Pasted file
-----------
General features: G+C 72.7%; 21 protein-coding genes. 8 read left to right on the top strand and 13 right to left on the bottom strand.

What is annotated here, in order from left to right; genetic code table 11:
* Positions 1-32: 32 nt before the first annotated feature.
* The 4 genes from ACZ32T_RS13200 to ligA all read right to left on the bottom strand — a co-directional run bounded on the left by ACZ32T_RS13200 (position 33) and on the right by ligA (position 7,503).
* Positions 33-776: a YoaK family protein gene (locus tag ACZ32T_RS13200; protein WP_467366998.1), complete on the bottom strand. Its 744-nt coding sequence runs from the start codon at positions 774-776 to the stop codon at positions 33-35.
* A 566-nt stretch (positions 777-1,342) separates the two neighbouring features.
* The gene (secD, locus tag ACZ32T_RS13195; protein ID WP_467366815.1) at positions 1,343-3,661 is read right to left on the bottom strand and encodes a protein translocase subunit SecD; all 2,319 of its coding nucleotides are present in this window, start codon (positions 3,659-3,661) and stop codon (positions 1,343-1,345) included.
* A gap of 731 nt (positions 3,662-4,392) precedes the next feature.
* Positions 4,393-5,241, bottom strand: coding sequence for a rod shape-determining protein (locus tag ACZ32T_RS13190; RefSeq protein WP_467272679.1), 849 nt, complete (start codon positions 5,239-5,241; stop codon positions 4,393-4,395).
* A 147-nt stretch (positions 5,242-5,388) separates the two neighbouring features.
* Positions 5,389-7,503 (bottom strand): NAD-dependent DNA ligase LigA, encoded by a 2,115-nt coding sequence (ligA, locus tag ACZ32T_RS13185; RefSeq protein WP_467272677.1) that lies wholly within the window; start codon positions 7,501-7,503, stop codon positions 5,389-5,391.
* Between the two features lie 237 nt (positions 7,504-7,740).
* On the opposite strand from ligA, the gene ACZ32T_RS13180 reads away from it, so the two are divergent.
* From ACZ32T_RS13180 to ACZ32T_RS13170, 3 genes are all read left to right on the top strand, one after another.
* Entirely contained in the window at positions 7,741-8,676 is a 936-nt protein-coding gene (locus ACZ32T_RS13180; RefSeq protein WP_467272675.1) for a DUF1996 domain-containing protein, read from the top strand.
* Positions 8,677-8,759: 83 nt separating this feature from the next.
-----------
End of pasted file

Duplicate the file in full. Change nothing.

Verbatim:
General features: G+C 72.7%; 21 protein-coding genes. 8 read left to right on the top strand and 13 right to left on the bottom strand.

What is annotated here, in order from left to right; genetic code table 11:
* Positions 1-32: 32 nt before the first annotated feature.
* The 4 genes from ACZ32T_RS13200 to ligA all read right to left on the bottom strand — a co-directional run bounded on the left by ACZ32T_RS13200 (position 33) and on the right by ligA (position 7,503).
* Positions 33-776: a YoaK family protein gene (locus tag ACZ32T_RS13200; protein WP_467366998.1), complete on the bottom strand. Its 744-nt coding sequence runs from the start codon at positions 774-776 to the stop codon at positions 33-35.
* A 566-nt stretch (positions 777-1,342) separates the two neighbouring features.
* The gene (secD, locus tag ACZ32T_RS13195; protein ID WP_467366815.1) at positions 1,343-3,661 is read right to left on the bottom strand and encodes a protein translocase subunit SecD; all 2,319 of its coding nucleotides are present in this window, start codon (positions 3,659-3,661) and stop codon (positions 1,343-1,345) included.
* A gap of 731 nt (positions 3,662-4,392) precedes the next feature.
* Positions 4,393-5,241, bottom strand: coding sequence for a rod shape-determining protein (locus tag ACZ32T_RS13190; RefSeq protein WP_467272679.1), 849 nt, complete (start codon positions 5,239-5,241; stop codon positions 4,393-4,395).
* A 147-nt stretch (positions 5,242-5,388) separates the two neighbouring features.
* Positions 5,389-7,503 (bottom strand): NAD-dependent DNA ligase LigA, encoded by a 2,115-nt coding sequence (ligA, locus tag ACZ32T_RS13185; RefSeq protein WP_467272677.1) that lies wholly within the window; start codon positions 7,501-7,503, stop codon positions 5,389-5,391.
* Between the two features lie 237 nt (positions 7,504-7,740).
* On the opposite strand from ligA, the gene ACZ32T_RS13180 reads away from it, so the two are divergent.
* From ACZ32T_RS13180 to ACZ32T_RS13170, 3 genes are all read left to right on the top strand, one after another.
* Entirely contained in the window at positions 7,741-8,676 is a 936-nt protein-coding gene (locus ACZ32T_RS13180; RefSeq protein WP_467272675.1) for a DUF1996 domain-containing protein, read from the top strand.
* Positions 8,677-8,759: 83 nt separating this feature from the next.